Demon Angela makes a sexual advance towards Henry but then starts strangling him until he gets her to stop. Then Casey walks in on Angela gliding her hand gently across Kat’s body– “savoring what I have,” she says. This sequence starts to hit on a really scary notion but doesn’t dwell on it long enough– the idea of your mom suddenly becoming a harmful, antagonistic force haunting the house but acting too composed and normal for you to do anything about it.
Marcus goes and beats up the devil priest from the priest rehabilitation center. He blesses the priest’s bath water and starts waterboarding him in it. The evil priest tells Marcus about Angela and about the assassination plot. While this is happening, Tomas breaks it off with Jessica.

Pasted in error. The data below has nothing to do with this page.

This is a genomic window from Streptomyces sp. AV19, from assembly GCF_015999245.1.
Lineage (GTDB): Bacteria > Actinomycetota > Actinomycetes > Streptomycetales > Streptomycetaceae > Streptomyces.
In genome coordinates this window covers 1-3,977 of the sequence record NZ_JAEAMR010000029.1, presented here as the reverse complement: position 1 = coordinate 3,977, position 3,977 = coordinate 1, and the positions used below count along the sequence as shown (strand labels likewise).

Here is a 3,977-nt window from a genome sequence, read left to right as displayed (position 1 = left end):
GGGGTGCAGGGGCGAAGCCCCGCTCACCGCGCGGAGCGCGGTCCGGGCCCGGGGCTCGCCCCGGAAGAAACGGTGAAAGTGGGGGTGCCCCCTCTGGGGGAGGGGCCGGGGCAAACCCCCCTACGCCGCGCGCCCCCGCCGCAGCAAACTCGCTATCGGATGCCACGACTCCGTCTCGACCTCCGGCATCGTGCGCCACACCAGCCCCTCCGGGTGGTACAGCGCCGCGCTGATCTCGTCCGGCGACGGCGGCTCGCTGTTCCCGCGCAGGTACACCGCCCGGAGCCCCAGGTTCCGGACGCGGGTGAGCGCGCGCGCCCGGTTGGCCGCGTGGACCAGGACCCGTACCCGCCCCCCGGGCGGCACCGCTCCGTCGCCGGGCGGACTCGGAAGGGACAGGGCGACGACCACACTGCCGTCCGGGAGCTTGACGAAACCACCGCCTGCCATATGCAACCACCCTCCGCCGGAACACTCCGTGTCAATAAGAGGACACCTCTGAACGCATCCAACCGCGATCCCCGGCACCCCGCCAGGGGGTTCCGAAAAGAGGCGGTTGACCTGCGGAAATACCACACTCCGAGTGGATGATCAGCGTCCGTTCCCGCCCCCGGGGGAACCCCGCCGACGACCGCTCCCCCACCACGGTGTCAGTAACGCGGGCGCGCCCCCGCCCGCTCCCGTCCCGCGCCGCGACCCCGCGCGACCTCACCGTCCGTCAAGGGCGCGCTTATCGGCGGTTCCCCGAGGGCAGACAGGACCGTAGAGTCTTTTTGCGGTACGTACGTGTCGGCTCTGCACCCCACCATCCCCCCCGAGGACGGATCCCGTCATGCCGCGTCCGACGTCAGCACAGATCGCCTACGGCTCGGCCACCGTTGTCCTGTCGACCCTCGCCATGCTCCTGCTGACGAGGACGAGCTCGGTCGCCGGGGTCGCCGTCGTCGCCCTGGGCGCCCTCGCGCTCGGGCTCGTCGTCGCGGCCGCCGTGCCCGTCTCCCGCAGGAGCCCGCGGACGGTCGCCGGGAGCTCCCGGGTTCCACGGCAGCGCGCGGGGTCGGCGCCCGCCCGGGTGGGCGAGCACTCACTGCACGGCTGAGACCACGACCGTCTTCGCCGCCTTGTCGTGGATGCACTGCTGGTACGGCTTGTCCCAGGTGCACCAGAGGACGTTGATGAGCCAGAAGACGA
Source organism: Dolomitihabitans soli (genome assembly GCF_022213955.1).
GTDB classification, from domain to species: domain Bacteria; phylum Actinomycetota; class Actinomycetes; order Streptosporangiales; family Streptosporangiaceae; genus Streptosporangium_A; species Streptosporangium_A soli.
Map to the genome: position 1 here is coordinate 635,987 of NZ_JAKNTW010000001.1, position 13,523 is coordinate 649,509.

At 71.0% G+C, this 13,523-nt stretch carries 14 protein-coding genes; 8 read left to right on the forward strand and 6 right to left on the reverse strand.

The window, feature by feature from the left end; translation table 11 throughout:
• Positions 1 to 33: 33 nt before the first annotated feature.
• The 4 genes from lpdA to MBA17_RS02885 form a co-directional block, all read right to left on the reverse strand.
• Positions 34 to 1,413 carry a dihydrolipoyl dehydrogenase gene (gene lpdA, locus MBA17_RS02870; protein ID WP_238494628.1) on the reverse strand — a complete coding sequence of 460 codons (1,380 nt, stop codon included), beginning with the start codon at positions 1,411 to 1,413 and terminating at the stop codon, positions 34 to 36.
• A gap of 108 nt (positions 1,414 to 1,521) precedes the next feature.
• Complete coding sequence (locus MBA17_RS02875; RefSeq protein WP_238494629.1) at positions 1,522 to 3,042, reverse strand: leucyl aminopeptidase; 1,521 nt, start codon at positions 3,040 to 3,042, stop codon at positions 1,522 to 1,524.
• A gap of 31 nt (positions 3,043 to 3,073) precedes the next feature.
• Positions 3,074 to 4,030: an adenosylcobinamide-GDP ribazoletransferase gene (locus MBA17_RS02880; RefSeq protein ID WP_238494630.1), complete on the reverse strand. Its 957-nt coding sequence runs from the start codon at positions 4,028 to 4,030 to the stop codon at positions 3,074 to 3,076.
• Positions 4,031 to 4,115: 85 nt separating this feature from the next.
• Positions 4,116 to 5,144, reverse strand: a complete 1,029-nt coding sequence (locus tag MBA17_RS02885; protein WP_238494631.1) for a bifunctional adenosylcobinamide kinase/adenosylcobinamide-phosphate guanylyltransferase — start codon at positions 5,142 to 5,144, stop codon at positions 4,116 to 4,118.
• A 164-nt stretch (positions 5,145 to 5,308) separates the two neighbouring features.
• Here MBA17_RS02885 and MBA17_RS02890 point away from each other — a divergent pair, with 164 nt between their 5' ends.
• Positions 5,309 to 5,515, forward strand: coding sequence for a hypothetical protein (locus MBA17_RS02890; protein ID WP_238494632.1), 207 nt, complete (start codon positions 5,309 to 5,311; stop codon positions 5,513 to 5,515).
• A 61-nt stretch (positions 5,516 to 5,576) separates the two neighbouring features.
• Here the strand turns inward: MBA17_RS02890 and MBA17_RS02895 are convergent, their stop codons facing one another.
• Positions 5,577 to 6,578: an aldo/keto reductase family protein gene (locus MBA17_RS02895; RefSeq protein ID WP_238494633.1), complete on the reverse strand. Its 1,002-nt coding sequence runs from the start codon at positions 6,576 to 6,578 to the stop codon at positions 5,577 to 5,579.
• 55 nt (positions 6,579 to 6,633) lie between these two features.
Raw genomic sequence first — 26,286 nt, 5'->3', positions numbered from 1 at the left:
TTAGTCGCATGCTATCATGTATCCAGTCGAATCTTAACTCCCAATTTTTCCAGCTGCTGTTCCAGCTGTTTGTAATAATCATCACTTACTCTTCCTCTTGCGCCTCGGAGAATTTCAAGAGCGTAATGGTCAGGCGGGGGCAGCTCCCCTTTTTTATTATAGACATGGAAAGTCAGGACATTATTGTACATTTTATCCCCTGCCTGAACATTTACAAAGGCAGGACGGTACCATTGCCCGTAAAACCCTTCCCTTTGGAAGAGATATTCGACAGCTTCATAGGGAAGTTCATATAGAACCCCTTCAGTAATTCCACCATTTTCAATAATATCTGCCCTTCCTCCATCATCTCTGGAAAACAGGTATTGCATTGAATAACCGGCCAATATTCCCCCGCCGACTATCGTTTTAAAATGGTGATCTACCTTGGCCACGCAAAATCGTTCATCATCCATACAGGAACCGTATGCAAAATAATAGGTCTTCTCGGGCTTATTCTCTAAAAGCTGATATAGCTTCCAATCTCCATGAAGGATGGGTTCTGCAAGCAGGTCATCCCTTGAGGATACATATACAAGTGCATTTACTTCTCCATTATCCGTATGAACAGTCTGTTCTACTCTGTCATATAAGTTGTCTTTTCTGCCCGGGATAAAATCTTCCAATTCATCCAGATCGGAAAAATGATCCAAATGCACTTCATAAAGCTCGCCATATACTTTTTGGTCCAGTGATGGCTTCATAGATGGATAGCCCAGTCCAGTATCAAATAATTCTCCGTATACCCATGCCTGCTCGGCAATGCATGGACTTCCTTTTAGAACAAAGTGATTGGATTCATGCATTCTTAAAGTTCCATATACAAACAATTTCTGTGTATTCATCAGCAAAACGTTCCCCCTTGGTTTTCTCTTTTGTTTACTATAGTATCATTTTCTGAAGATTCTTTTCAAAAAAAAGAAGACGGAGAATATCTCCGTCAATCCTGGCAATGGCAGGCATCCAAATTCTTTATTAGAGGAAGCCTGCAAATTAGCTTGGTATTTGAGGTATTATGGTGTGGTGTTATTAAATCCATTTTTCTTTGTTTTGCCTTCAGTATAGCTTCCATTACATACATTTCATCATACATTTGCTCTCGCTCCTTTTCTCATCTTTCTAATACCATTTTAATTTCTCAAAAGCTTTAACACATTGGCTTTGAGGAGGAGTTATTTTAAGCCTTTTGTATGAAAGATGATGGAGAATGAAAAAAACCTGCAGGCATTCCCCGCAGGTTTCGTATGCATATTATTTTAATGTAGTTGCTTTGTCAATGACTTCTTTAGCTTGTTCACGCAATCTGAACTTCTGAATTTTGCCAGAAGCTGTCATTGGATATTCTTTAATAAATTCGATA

Casey tells Henry and Kat they need to get out of the house before demon Angela kills them, but Angela makes the family listen to her speech about how the demons are going to take over the Earth. Tomas opens Chris’s book to a random page and reads a passage and figures out what the demon is up to right now. Just as Angela is about to kill Casey, Tomas bursts into the house.
This week’s episode featured not one but two villains giving the “Here’s everything I’m going to do and how I’m going to do it” speech, but the plans and motivations still don’t make any sense. How does assassinating the Pope during a parade secure demonic rule over the world? And what does that have to do with taking over a girl’s body and then messing with her family a generation later? Why not, say, use rhetoric and legislation to push a demonic agenda and normalize demonry? I’ll see you next week– for the finale!– and if I don’t, you’ll know why. It was because I went public with the plot holes in the Satanic cabal’s plan.